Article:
11. Legislators have little or no staff to help them understand the many bills they must consider. Before introducing or supporting a bill that could affect public education, will you commit to seeking input from teachers, principals, superintendents, and parents of public school students in your district? Who will be advising you on education policies? I have always done this. When I introduce a bill, I will have talked to many of the stakeholders beforehand and/or during the legislative process. The legislative process is designed to get input from as many people as possible. A bill very rarely ends up as it started. The same people need to be actively engaged in talking to legislators during the session through meetings, etc., and not just sending out tweets and posting to Facebook.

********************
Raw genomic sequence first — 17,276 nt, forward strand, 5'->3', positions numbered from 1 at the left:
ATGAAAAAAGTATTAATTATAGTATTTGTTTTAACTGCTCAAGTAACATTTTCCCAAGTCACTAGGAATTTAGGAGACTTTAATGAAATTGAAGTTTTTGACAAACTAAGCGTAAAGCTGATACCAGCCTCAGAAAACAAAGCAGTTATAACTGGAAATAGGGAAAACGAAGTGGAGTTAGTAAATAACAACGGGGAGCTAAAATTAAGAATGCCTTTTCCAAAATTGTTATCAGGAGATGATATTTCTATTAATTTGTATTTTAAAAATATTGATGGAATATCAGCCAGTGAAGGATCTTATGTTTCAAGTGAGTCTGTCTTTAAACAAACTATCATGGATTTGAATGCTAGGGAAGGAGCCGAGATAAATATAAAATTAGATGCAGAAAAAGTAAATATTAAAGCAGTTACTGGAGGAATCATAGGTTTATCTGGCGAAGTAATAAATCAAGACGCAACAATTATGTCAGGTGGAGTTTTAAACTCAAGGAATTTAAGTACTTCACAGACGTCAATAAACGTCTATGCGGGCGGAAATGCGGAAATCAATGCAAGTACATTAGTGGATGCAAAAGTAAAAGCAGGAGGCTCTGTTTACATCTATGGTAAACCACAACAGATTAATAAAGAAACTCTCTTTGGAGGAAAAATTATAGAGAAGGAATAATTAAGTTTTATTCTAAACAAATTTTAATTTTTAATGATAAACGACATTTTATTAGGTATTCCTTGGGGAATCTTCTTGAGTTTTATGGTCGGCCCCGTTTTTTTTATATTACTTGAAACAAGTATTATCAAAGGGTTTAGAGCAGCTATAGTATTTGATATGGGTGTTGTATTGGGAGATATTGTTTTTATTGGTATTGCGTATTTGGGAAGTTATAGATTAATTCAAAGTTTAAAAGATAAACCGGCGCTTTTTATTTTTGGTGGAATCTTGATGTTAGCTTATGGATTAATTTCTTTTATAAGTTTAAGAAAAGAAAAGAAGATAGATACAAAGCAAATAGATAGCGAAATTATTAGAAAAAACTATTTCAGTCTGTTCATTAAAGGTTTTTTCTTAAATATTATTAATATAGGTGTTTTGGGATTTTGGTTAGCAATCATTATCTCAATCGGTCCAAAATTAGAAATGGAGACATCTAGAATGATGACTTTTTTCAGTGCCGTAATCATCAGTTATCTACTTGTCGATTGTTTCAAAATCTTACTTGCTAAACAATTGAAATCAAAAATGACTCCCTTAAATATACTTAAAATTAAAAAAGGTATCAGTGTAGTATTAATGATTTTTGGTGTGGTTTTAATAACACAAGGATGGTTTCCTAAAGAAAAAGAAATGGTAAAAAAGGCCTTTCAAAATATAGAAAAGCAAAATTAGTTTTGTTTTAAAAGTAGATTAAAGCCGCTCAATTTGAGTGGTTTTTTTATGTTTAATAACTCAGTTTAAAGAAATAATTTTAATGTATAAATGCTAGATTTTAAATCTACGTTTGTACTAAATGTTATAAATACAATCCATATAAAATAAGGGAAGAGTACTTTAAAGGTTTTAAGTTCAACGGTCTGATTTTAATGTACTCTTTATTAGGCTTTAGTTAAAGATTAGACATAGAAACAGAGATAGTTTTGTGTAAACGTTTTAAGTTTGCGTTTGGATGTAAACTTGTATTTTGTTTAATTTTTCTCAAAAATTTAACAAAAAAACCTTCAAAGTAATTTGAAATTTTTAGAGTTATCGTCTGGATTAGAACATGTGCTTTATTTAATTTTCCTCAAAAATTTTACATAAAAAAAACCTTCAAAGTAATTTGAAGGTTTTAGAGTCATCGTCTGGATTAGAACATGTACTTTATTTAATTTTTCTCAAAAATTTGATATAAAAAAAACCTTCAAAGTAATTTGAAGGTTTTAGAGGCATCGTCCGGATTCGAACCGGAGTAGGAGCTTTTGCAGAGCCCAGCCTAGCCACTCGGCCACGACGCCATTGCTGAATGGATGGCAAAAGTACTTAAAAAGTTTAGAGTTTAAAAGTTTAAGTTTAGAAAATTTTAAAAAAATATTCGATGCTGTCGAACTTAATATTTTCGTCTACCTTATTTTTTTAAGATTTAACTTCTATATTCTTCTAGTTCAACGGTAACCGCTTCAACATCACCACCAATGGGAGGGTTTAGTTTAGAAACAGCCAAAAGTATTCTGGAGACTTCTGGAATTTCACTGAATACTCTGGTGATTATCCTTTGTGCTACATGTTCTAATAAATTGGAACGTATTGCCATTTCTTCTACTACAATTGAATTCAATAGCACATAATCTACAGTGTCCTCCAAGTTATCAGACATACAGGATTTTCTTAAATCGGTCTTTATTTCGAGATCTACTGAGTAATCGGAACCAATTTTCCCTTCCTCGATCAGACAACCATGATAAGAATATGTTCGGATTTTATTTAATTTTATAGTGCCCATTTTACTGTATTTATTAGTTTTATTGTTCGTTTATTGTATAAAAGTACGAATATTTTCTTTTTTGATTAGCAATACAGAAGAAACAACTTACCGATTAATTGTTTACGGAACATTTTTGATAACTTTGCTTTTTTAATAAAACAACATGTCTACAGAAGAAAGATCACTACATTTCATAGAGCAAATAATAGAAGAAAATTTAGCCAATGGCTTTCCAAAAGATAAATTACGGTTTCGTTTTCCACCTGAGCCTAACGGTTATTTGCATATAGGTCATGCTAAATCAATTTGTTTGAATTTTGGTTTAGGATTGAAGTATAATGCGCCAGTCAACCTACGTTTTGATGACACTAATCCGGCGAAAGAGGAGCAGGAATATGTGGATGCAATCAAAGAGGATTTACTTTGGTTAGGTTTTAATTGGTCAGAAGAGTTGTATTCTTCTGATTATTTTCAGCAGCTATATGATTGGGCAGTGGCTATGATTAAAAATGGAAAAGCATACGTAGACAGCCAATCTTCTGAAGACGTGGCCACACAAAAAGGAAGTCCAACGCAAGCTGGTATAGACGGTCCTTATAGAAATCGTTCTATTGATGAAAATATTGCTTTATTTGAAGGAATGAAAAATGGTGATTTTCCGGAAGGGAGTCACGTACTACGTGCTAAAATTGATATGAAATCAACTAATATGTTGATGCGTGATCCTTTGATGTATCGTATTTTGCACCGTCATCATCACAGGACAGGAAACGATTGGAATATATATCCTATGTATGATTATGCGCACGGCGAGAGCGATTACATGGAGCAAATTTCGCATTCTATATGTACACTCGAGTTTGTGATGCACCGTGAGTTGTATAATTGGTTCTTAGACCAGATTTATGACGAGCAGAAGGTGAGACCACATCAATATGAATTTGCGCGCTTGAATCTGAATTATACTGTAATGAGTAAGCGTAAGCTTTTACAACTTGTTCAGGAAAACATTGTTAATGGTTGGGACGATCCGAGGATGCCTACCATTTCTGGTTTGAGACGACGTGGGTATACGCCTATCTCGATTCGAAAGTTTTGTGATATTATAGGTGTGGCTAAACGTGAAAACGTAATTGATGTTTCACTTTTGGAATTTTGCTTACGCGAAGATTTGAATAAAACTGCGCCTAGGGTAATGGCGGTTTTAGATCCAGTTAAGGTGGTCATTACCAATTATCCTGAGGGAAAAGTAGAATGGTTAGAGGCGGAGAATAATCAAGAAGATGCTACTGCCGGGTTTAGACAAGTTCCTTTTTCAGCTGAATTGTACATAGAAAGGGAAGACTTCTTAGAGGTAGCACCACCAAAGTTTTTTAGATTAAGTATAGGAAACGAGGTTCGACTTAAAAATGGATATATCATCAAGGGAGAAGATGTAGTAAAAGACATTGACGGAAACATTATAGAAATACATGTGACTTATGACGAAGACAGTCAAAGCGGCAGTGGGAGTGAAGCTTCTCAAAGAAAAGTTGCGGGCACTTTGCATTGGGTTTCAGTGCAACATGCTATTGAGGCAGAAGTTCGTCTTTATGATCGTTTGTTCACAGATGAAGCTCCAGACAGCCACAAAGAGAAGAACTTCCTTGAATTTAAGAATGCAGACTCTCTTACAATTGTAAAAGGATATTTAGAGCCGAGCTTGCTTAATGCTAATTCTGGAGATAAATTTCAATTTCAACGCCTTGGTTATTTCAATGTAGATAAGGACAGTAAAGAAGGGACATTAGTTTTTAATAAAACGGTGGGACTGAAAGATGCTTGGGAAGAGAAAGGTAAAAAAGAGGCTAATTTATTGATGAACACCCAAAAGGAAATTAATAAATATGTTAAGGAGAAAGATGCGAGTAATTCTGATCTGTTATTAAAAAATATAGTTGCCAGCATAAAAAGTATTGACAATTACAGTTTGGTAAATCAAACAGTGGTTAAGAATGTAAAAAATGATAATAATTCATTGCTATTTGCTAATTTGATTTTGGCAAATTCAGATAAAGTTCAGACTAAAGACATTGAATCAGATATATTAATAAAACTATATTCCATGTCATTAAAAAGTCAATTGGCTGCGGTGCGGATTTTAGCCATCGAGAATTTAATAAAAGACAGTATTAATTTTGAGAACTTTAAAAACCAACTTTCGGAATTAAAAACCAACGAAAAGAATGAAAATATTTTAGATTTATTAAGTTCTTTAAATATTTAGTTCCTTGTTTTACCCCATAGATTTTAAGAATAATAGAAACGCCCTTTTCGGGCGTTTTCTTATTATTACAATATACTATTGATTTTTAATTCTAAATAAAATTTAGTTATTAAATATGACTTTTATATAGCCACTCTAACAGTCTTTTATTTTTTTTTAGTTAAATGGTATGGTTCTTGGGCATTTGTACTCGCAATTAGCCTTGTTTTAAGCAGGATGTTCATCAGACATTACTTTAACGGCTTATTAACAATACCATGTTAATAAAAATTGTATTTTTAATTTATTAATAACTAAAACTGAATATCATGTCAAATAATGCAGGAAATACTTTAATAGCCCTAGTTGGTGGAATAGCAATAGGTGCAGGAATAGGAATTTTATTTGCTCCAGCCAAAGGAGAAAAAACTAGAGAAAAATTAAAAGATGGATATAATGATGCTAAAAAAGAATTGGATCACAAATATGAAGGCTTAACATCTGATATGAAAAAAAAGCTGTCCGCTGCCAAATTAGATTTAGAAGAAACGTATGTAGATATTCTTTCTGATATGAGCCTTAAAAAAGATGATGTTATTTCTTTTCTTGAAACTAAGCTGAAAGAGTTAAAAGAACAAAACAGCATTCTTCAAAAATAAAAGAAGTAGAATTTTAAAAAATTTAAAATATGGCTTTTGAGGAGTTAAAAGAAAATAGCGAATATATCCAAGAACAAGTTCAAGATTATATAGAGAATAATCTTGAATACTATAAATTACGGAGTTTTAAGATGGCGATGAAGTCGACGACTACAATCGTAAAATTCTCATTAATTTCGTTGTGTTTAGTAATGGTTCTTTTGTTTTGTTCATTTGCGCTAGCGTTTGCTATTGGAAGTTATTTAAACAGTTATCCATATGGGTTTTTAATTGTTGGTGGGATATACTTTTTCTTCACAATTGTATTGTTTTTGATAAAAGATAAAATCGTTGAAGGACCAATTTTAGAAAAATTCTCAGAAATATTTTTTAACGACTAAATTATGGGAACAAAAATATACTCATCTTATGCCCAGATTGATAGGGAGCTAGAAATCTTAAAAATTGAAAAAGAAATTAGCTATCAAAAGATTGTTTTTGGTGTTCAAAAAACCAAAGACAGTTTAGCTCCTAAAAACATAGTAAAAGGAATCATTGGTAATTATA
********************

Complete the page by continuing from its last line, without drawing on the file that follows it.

12. Legislators receive tremendous pressure from the leaders of their chamber (House or Senate), state and party leaders, and corporate lobbyists, to vote in ways that may contradict the will of their constituents and harm their communities. How will you respond to this pressure? My record speaks for itself. This isn’t the only pressure that exists on legislators. The effective legislators know how to balance all of such pressures. It comes with the job. Also, any legislator is subject to re-election every four years and if they “vote in ways that may contradict” their constituents, then they can be held accountable at election time; why we have elections.